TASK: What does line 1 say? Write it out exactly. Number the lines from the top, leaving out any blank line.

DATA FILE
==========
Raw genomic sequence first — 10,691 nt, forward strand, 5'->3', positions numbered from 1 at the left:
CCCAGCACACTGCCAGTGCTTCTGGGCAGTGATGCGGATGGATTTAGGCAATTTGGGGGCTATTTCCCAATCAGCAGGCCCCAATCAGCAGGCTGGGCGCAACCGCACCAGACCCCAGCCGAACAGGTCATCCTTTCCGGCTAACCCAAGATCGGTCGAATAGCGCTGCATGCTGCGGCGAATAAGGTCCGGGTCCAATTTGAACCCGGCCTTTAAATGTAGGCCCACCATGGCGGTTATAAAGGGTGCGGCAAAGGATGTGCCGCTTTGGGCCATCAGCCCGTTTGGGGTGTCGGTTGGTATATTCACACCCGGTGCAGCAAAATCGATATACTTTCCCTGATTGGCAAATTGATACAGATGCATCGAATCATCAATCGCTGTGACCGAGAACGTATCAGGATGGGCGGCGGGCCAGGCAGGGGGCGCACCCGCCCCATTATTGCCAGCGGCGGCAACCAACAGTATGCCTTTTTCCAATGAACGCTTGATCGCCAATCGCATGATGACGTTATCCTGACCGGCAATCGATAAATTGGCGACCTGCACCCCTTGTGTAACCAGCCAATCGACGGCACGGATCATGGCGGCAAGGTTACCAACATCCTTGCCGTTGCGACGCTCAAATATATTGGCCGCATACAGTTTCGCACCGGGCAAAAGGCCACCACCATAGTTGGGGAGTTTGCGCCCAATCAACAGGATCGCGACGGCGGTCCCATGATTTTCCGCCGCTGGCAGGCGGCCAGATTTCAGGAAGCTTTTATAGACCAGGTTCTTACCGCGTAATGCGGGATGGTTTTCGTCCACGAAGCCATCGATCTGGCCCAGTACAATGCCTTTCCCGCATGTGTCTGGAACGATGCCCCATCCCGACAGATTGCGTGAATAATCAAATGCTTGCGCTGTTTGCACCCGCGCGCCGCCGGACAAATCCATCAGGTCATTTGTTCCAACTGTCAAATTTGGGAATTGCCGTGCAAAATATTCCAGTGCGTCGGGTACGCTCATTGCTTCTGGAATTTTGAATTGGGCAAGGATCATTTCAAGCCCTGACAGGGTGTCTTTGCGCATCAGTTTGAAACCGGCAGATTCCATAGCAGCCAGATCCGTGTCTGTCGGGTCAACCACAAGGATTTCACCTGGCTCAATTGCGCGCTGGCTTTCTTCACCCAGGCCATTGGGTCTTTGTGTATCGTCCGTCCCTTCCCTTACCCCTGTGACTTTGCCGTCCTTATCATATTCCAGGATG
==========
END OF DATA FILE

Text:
Raw genomic sequence first — 10,691 nt, forward strand, 5'->3', positions numbered from 1 at the left: